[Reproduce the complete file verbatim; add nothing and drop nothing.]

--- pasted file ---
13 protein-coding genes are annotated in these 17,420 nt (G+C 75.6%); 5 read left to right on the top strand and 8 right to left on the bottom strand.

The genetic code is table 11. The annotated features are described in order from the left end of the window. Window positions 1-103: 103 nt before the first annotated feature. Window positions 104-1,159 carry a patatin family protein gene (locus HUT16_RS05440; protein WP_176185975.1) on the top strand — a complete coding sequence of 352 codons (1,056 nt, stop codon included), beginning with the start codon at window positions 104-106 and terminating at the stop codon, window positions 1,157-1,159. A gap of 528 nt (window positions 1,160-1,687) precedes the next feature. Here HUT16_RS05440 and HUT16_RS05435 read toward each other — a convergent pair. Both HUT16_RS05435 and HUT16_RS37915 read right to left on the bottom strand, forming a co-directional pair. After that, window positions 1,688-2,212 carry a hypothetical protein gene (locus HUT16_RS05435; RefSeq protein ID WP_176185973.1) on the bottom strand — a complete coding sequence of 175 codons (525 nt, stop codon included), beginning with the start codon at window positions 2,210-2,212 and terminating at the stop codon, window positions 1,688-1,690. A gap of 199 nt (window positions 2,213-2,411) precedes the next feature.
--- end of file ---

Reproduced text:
13 protein-coding genes are annotated in these 17,420 nt (G+C 75.6%); 5 read left to right on the top strand and 8 right to left on the bottom strand.

The genetic code is table 11. The annotated features are described in order from the left end of the window. Window positions 1-103: 103 nt before the first annotated feature. Window positions 104-1,159 carry a patatin family protein gene (locus HUT16_RS05440; protein WP_176185975.1) on the top strand — a complete coding sequence of 352 codons (1,056 nt, stop codon included), beginning with the start codon at window positions 104-106 and terminating at the stop codon, window positions 1,157-1,159. A gap of 528 nt (window positions 1,160-1,687) precedes the next feature. Here HUT16_RS05440 and HUT16_RS05435 read toward each other — a convergent pair. Both HUT16_RS05435 and HUT16_RS37915 read right to left on the bottom strand, forming a co-directional pair. After that, window positions 1,688-2,212 carry a hypothetical protein gene (locus HUT16_RS05435; RefSeq protein ID WP_176185973.1) on the bottom strand — a complete coding sequence of 175 codons (525 nt, stop codon included), beginning with the start codon at window positions 2,210-2,212 and terminating at the stop codon, window positions 1,688-1,690. A gap of 199 nt (window positions 2,213-2,411) precedes the next feature.